These two revolvers from the S&W Performance Center were built to push the .357 to the limit.
With all the handgun cartridges developed during the past 40 years, it is easy to forget just how great a step forward the .357 Mag. Was in 1935. This original magnum was the first handgun cartridge to best the ballistics of the .45 Colt.
Make no mistake, blackpowder loads are not wimp loads. The original blackpowder loading of the .45 Colt, from 1873 called for 40 grains of blackpowder. My hand-loads - using the old style balloon head brass, a 255 grain bullet and 40 grains of Goex blackpowder - achieve a muzzle velocity of 1,000+ fps.
With the primers and powder available in the 1870s, this may not have been possible, but there is no doubt that this load exceeded 900 fps in a 71/2" Colt Cavalry Model. This is potent power in a defensive sixgun.
Then in 1935, the .357 Mag. Literally rewrote the book on handgun cartridges with the first offering to achieve what was impossible with blackpowder. Those original loadings from Winchester powered by large rifle primers were in the 1,500 to 1,600 fps range from a long-barreled sixgun such as the 83/4" Smith & Wesson.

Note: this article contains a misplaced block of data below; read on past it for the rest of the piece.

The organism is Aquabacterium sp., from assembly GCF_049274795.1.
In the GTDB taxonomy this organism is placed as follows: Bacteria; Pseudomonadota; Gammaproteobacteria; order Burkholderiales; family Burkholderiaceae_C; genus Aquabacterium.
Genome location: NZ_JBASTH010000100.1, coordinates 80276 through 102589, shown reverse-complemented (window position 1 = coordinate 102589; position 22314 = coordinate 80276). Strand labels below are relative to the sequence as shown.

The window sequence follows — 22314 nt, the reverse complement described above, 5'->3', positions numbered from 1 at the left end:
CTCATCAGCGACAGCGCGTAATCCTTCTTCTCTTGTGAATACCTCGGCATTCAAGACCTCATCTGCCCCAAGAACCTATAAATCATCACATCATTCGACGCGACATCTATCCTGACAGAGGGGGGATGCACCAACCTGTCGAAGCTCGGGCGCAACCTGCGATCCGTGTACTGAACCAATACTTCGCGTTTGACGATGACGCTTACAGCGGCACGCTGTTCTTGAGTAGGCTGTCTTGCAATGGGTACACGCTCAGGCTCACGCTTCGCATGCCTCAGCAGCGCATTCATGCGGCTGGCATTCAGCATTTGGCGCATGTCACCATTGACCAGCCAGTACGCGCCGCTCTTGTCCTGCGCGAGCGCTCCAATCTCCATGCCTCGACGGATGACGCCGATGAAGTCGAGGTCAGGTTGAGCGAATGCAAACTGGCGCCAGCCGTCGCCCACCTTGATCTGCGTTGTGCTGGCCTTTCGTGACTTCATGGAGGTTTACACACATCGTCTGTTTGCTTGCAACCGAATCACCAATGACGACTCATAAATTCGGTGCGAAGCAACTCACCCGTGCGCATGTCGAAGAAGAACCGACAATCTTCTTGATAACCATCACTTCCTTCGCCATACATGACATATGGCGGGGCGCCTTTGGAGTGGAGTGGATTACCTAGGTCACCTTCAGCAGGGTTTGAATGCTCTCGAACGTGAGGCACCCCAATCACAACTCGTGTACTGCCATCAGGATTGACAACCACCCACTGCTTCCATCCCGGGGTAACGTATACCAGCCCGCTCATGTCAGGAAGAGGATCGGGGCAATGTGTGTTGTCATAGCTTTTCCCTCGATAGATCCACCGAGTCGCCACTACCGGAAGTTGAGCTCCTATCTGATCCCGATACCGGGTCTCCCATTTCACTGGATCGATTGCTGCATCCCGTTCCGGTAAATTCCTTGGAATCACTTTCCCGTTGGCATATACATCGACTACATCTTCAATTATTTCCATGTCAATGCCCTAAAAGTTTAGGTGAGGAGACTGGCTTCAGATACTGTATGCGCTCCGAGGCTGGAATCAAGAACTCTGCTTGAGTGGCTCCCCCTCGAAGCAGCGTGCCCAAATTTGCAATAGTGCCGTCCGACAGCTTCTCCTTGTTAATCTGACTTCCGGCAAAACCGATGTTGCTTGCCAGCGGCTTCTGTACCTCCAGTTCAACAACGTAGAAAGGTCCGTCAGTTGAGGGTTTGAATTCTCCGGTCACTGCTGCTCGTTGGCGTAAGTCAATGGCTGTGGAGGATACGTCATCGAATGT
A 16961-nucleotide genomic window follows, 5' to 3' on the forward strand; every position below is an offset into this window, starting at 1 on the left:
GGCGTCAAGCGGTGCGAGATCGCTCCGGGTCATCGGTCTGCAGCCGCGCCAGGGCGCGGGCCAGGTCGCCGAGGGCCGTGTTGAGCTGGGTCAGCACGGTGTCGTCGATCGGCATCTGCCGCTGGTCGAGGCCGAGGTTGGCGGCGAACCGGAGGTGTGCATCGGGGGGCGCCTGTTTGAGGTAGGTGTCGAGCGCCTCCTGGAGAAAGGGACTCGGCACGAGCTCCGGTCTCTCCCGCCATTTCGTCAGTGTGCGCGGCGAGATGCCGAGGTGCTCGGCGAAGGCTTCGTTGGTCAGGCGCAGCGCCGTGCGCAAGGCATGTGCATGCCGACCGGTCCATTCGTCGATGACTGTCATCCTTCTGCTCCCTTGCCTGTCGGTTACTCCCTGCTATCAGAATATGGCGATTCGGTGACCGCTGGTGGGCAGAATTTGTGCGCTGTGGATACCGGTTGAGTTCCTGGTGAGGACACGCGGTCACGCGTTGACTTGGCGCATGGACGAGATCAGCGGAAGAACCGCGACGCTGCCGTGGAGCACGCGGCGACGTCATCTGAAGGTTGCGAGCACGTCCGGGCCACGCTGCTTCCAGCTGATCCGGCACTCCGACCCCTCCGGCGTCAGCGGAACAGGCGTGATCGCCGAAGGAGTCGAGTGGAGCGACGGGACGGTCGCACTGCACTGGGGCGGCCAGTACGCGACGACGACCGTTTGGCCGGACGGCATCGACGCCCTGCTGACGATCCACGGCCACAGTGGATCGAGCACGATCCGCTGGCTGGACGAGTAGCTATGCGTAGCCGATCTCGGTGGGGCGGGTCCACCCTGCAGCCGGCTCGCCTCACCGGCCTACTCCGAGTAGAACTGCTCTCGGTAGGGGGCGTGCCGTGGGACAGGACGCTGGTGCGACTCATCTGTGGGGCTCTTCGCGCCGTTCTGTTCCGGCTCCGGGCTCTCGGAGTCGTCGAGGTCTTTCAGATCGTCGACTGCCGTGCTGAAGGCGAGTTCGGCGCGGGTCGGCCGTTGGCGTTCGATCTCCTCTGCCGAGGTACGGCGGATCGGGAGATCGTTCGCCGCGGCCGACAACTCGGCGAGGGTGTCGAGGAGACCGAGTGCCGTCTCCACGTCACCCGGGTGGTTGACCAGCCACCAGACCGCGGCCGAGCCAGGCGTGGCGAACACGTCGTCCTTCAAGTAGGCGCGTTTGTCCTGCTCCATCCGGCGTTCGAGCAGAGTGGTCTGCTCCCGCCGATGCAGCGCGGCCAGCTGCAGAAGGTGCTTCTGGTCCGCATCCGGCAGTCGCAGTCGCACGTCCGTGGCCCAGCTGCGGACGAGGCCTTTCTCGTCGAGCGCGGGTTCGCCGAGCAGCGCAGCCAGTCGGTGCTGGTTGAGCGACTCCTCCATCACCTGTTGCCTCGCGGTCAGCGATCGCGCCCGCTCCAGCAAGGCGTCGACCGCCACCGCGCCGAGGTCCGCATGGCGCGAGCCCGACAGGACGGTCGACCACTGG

The .357 Mag. Became the cartridge of choice for peace officers and outdoorsmen. The first .357 sixguns from Smith & Wesson were truly custom guns with special fitting and tuning, and carrying a second factory registration number in addition to the regular serial number.
Sixty years after the .357 Mag. (which became officially known as the Model 27 in the 1950s) was offered to sixgunners, it was quietly and unceremoniously dropped from the Smith catalog. In the 3 1/2" barrel length it is the most business-like looking sixgun ever conceived; the 5" length was very popular as a packin' pistol and the favorite of lawman and writer Skeeter Skelton, the was an easy shooting; outdoorsman s sixgun. During its long reign, it was offered in both blue and nickel finishes and always carried an exquisitely checkered top strap and barrel rib.
Improving The Legend
Smith & Wesson's custom shop -- the Performance Center -- now offers a large framed eight-shot .357 known as the Model 627-PC. The original Model 627 with a 5" barrel was a heavy club of a sixgun. This is no longer true.
When chambered in .357 Mag., the big N-frame left a lot of solid steel in the cylinder. A few years back, custom sixgunsmiths were offering conversions on the Model 27 with seven-shot cylinders. Now Smith & Wesson has gone them...